By Allison Campbell-Jensen
She didn’t plan to become a radio host and a podcaster. It started with her work in another discipline, organizational behavior. Lissa Jones-Lofgren helps organizations “detangle problems,” and while doing so, she sometimes serves as the interim executive director. For one organization, the executive had a half-hour audio show specific to behavioral health issues, which she took over for a year. Then the organization decided to be done with it.
But audio was not done with her. About a year later, the new general manager at KMOJ FM got in touch to say he had heard her recordings and was impressed by her voice.
“’I’d love to have you on radio,’” she recalls him saying. She replied: “I have absolutely nothing to say, sir. I don’t know what I would talk about.” But he persuaded her to help another person with a new show.
She came to the station, but the other person did not. She doesn’t remember what she did for that first show, but it must have been good.
“Here we are, almost 15 years later, with the show, Urban Agenda,” Jones-Lofgren says. “It has been one of the joys of my life.”
That was the first audio platform that Lissa Jones-Lofgren, a Friends of the Libraries Board Member, found to claim and celebrate Black culture.
Urban Agenda deals with Black culture in the broadest sense. “The central theme is helping Black people see themselves in ways that are not restricted,” she says. Recently, she was excited to interview Chris Harrington, the first Black president and CEO of the Ordway Center for the Performing Arts.
On a recent episode, she spoke with Aundria Sheppard Morgan, author of “Smiling is not Resilience.” They dug into deep topics of depression, suicide, grief, faith. And the meaning of home. She and the author lifted up the need for honesty and the value of journaling to record memories.
Jones-Lofren asked Sheppard Morgan how she found the courage to write a memoir that is raw and can be painful to read. The author said: “If you don’t find the book you want to read, write it.” Even if it takes a support network to carry you through the writing.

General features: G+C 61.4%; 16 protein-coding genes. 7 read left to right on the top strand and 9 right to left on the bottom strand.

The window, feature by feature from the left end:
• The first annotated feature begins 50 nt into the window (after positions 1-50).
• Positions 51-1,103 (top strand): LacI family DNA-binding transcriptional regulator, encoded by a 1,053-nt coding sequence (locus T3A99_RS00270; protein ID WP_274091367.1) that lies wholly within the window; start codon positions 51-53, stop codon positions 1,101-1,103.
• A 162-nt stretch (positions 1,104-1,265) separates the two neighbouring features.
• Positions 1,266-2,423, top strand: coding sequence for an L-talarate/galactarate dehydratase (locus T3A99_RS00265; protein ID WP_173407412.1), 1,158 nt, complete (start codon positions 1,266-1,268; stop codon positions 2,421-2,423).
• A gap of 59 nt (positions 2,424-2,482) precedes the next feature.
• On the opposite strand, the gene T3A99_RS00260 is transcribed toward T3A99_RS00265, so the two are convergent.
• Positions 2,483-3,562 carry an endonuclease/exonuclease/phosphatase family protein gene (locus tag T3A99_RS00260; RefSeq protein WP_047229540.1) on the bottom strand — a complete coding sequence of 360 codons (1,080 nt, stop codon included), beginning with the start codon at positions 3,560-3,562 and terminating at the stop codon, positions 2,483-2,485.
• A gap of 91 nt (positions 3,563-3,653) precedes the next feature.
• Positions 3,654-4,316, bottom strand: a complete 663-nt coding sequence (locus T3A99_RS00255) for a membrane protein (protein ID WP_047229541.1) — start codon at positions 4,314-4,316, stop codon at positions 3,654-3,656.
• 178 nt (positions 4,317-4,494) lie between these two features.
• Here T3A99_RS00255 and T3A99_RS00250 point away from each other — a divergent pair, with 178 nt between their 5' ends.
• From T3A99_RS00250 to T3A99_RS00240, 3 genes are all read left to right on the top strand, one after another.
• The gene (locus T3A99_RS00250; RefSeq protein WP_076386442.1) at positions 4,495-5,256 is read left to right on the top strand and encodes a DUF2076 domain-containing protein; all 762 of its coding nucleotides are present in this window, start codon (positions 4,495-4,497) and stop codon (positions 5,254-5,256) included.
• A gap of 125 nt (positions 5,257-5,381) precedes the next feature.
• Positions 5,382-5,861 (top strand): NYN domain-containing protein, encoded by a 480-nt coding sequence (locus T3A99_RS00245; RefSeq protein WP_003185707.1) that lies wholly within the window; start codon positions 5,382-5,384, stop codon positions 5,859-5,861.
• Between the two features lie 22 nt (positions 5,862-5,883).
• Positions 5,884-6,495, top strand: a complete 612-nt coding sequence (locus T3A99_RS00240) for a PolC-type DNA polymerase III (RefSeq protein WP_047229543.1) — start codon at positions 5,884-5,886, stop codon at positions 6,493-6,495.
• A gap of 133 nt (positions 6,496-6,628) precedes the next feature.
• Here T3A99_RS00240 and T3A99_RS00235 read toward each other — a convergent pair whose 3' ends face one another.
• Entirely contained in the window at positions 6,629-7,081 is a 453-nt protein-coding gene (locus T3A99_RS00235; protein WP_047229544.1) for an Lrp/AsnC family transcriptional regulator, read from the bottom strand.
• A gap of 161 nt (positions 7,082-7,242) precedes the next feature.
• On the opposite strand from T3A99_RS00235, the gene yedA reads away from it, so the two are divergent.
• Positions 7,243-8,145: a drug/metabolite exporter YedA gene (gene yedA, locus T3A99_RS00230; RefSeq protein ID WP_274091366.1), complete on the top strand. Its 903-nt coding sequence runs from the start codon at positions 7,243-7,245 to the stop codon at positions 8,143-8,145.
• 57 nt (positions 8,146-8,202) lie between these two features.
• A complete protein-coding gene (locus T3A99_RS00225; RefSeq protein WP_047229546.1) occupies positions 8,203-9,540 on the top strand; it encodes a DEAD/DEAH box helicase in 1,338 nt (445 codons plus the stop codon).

On Urban Agenda (broadcast Thursdays at 6 p.m.), “we explore everything from the Second Amendment and the way it was written to historically exclude Black people, to a celebration of Black literature, to Nella Larsen’s ‘Passing’ and interrogating that process and its effects with scholars,” she says. William Green, professor of history at Augsburg University, will be on the show soon with a new book about Nellie Francis.
Black Market Reads
“I love reading … I love the Libraries. You can go to a library, and you can be transported anywhere in the universe — outside of the universe, if you want to — by picking up a book.”
In addition, Jones-Lofgren hosts a literary podcast, Black Market Reads, which she also came to via an indirect route. She was giving a presentation in the Hosmer Library about Frederick McKinley Jones, a Black inventor who lived in Hallock, Minnesota. Among his many inventions was the snowmobile; he also patented refrigeration in transportation for the company Thermo King. She communicated so much excitement about McKinley Jones that two people in the audience, Edie French and Paul Auguston of iDream.tv, asked her to host Black Market Reads.